Hyperelastic modeling of sino-nasal tissue for haptic neurosurgery simulation

Soroush Sadeghnejad, Nahid Elyasi, Farzam Farahmand, Gh. R. Vossughi, S. Mousa Sadr Hosseini
2019 Scientia Iranica. International Journal of Science and Technology  
1 The aim of this research was to provide a simple yet realistic model of the sino-nasal tissue as 2 a major requirement for developing more efficient endoscopic neurosurgery simulation 3 systems. Ex-vivo indention tests were performed on the orbital floor soft tissue of four sheep 4 specimens. The resulting force-displacement data was incorporated into an inverse finite 5 element model to obtain the hyperelastic mechanical properties of the tissue. Material 6 characterization was performed for
more » ... n was performed for Polynomial, Yeoh, Mooney-Rivlin and Neo-Hookean 7 hyperelastic models, using a Sequential Quadratic Programming algorithm. Experimental 8 results indicated a relatively large elastic deformation, up to 6mm, during indentation test 9 with a considerable nonlinearity in the force-displacement response. All hyperelastic models 10 could satisfy the convergence criteria of the optimization procedure, with the highest 11 convergence rate and a close fittings accuracy associated with the Yeoh hyperelastic model. 12 The initial guess of the material constants was found to affect the number of iterations before 13 converging, but not the optimization results. The normalized mean square errors of fitting 14 between the model and experimental curves were obtained as 2.39%, 4.26% and 4.65% for 15 three sheep samples, suggesting that the Yeoh model can adequately describe the typical 16 hyperelastic mechanical behavior of the sino-nasal tissue for surgery simulation. Finite Element Method; SQP algorithm; Hyperelastic models; Sino-nasal tissue. 19 through the natural pathways of the nose and sinuses to visualize and access the surgery site 1 and permit excision or biopsy of the lesion using especial instruments. The surgery outcome 2 is obviously advantageous over the open surgery due to the reducing swelling, bleeding, and 3 discomfort, and also a faster recovery [1]. 4 Despite the progressive technological innovations, the ESSS requires many technical skills 5 [2,3]. In one hand, the anatomy of the sinus and nasal cavity is complex and there are many 6 vital neurovascular structures in its proximity that are in the risk of injury during surgery, 7 e.g., orbital content, carotid arteries, optic nerve, brain, and other intracranial tissues. On the 8 other hand, the restricted vision, the non-intuitive hand-eye coordination, and the use of a 9 single endoscope for both viewing and instrument manipulation in a narrow space with very 10 limited mobility increase the possibility of surgery mistakes that may lead to severe 11 consequences. It has been reported that neurosurgery ranks as the most liable specialty 12 amongst all the medical subspecialties to malpractice suits in the US, with over 19% facing a 13 claim each year [4]. 14 In order to perform a safe and effective surgery with no complications, the ESSS trainees 15 require special training programs to gain sufficient hand-eye co-ordination and instrument 16 manipulation skills [5,6]. Currently, the cornerstone of surgical education is learning through 17 observation which is increasingly challenged by legal and ethical concerns for patient safety, 18 as well as limited efficiency and high costs of operating room time [7,8]. An alternative 19 approach has been to practice the surgical procedure on animal or cadaver models; this is 20 again restricted by the fact that it needs special lab facilities and cannot be accomplished 21 repetitively due to the ethical and economic problems. The emerging field of surgical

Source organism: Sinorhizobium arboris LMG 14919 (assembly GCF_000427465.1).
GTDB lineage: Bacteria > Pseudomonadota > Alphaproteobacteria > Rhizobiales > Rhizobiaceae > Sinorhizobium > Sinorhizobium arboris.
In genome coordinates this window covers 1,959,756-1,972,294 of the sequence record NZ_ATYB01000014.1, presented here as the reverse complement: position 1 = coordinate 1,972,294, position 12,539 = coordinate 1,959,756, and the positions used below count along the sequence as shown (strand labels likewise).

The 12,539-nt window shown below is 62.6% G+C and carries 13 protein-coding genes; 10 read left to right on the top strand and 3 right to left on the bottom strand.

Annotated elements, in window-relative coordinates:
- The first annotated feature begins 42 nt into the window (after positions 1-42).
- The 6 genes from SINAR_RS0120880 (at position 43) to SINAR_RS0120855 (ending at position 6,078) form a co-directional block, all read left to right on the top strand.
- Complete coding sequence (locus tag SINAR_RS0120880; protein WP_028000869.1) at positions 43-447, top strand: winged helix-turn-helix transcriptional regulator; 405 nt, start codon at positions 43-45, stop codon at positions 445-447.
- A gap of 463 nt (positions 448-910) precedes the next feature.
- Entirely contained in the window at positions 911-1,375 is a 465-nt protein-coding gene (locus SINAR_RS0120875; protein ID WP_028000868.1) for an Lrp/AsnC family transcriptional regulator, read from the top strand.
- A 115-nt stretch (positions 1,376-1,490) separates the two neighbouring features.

doi:10.24200/sci.2019.50348.1652 fatcat:fdv2t45mbved5bk2r2mksh6rsi